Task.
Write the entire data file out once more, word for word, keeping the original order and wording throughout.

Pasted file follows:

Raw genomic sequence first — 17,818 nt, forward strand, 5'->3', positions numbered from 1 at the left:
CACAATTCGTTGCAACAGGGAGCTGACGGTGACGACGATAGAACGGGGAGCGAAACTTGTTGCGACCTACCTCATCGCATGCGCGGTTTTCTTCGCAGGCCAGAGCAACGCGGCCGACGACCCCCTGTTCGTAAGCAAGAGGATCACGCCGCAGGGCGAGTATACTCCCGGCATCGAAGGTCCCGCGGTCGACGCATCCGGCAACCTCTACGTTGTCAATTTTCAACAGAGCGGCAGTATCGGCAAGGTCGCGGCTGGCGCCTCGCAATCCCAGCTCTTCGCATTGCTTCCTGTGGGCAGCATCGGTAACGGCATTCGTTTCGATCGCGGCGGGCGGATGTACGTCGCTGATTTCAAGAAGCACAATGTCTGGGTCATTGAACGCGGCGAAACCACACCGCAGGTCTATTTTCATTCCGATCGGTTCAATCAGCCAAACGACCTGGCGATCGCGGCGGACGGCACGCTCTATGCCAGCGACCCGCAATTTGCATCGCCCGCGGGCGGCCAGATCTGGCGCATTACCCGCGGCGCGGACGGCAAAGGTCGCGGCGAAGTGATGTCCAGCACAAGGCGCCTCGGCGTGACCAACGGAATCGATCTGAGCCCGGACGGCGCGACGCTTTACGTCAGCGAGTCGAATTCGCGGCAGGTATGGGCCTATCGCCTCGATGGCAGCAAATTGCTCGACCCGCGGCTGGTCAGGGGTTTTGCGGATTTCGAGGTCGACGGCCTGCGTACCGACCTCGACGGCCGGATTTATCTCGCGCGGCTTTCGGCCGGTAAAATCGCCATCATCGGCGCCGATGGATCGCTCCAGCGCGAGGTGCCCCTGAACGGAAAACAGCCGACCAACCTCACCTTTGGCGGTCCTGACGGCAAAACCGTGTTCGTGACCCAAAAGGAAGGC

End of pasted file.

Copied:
Raw genomic sequence first — 17,818 nt, forward strand, 5'->3', positions numbered from 1 at the left:
CACAATTCGTTGCAACAGGGAGCTGACGGTGACGACGATAGAACGGGGAGCGAAACTTGTTGCGACCTACCTCATCGCATGCGCGGTTTTCTTCGCAGGCCAGAGCAACGCGGCCGACGACCCCCTGTTCGTAAGCAAGAGGATCACGCCGCAGGGCGAGTATACTCCCGGCATCGAAGGTCCCGCGGTCGACGCATCCGGCAACCTCTACGTTGTCAATTTTCAACAGAGCGGCAGTATCGGCAAGGTCGCGGCTGGCGCCTCGCAATCCCAGCTCTTCGCATTGCTTCCTGTGGGCAGCATCGGTAACGGCATTCGTTTCGATCGCGGCGGGCGGATGTACGTCGCTGATTTCAAGAAGCACAATGTCTGGGTCATTGAACGCGGCGAAACCACACCGCAGGTCTATTTTCATTCCGATCGGTTCAATCAGCCAAACGACCTGGCGATCGCGGCGGACGGCACGCTCTATGCCAGCGACCCGCAATTTGCATCGCCCGCGGGCGGCCAGATCTGGCGCATTACCCGCGGCGCGGACGGCAAAGGTCGCGGCGAAGTGATGTCCAGCACAAGGCGCCTCGGCGTGACCAACGGAATCGATCTGAGCCCGGACGGCGCGACGCTTTACGTCAGCGAGTCGAATTCGCGGCAGGTATGGGCCTATCGCCTCGATGGCAGCAAATTGCTCGACCCGCGGCTGGTCAGGGGTTTTGCGGATTTCGAGGTCGACGGCCTGCGTACCGACCTCGACGGCCGGATTTATCTCGCGCGGCTTTCGGCCGGTAAAATCGCCATCATCGGCGCCGATGGATCGCTCCAGCGCGAGGTGCCCCTGAACGGAAAACAGCCGACCAACCTCACCTTTGGCGGTCCTGACGGCAAAACCGTGTTCGTGACCCAAAAGGAAGGC